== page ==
Be goofy, have fun, and make everything a game
When your subject is a toddler with the attention span of a gnat, you will need to be quick on your feet and ready to respond to their hairpin turns. When they get restless or if they don’t think you’re funny anymore, they will send you a clear message that they are done. You need to be ready to try a different tactic.
When fake sneezes stop working, you can try a sitting still and making faces game.
When sitting still isn’t working, you can try jumping, when jumping isn’t working, you try peek-a-boo.
Finally, when you start running out of ideas, it’s time for Mom and Dad (and the siblings) to step in and make fools of themselves.
It often takes a good 15-20 minutes for me to earn the trust and admiration of my pint-sized buddies. Or at least their tolerance.
Persistence usually pays off, and this is where asking Mom and Dad to bring that stuffy or blankie can actually work for you.
You can balance it on your head and pretend it’s going to fall, play catch, play peek-a-boo with it, ask them to let you take a picture of it, make them hide it, and it becomes a tool.
If their favorite item is a pacifier, your best option is to let them have it without it being in their mouth. Otherwise, you might be stuck editing weird imprints from their face.
Try making a noise as you yank it out quickly, tucking it in their pocket or pant leg, or asking them to hide it behind their back.
Get the toddler to notice you
Bring things that will make them look at you or your lens.
You can purchase a wide variety of camera accessories, ranging from stick-on lens covers to noise-making blinky lights that mount to your hot shoe.
If you’re the creative do-it-yourself kind, you can buy a hair scrunchy from any store and decorate it to look like an animal using googly eyes and craft supplies. Slip it around your lens and voila – instant attention grabber.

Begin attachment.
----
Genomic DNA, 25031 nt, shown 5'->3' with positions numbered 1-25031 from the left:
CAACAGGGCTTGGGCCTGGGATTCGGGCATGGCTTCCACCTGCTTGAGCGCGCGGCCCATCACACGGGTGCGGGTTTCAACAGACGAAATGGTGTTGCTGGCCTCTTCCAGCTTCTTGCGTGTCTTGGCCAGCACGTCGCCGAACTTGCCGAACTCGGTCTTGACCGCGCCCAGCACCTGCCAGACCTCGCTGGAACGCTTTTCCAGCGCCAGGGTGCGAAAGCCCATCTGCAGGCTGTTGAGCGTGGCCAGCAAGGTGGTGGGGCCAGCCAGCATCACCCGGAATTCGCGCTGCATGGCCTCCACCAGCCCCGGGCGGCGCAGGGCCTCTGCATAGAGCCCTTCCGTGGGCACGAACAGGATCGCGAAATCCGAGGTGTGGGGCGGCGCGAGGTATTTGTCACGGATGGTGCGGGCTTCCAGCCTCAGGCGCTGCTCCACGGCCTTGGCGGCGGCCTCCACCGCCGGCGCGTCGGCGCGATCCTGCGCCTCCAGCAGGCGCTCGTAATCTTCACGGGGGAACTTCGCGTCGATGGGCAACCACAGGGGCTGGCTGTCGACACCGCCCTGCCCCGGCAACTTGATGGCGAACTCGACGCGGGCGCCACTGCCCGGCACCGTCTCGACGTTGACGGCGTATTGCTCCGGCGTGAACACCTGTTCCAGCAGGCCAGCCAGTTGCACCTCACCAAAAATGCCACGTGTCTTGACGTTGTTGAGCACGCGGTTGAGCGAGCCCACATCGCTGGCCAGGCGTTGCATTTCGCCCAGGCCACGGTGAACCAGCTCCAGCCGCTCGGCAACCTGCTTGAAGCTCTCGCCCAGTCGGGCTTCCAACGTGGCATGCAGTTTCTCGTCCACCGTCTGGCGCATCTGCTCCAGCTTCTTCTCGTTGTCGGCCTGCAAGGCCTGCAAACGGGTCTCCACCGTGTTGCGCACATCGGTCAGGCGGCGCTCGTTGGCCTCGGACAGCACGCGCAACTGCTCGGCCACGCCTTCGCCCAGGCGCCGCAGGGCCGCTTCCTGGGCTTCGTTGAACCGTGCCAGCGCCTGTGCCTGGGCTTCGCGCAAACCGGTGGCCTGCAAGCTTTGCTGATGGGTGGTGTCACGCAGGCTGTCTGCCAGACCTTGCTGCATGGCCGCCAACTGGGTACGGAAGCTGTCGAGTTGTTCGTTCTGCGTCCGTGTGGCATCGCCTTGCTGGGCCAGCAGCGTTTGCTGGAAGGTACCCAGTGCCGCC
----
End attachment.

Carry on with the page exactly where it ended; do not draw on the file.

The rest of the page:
I admit I have done everything from balancing logs on my head and putting socks on my ears – whatever works! Just make sure you remind the parents to look at your camera, too, instead of looking at the kids to see if they’re looking at you.
A pet photographer once told me to buy a dog toy and remove the squeaker so I could hold it in my mouth and bite it to make dogs and cats look at the camera.
Well, I am happy to report that the surprise squeaker in the mouth trick works well for toddlers (and adults) too!
Know when to call it quits
There are going to be times when despite your best efforts, your diminutive subject is not having any of it – not you, not your tricks, not their parents’ singing or their siblings’ tickles.
You will know you have hit the end when you see the same look on Mom or Dad’s face that you’ve seen at the mall. If a tantrum hits and hasn’t passed after five minutes, chances are good you’re done for the day.
The parents are going to apologize to you. They might even lie and say they’ve never seen their child act out like that before. It doesn’t matter. Just reassure the parents that their child is normal and that you understand, even if you don’t.
I hope this gives you some useful tips for photographing toddlers and the tactical maneuvers you can employ the next time you’re face to face (or camera to face) with a toddler. Just remember, you aren’t going to have any control of the situation so your best bet is simply to embrace the chaos and dive right in!
Do you photograph toddlers? Share your questions, comments, and images of toddlers in the comments below.
“I wife. I parent. I shoot. I write. I travel. I bike. I debate. I study. I teach. I sew. I cook. I don’t clean.”
Hope Walls is an Edmonton-based photographer whose preferred genre is “chaos.” In addition to photographing families and weddings, she is a peer-educator who passionately teaches fun things like bookkeeping, tax preparation, and marketing to other creative professionals.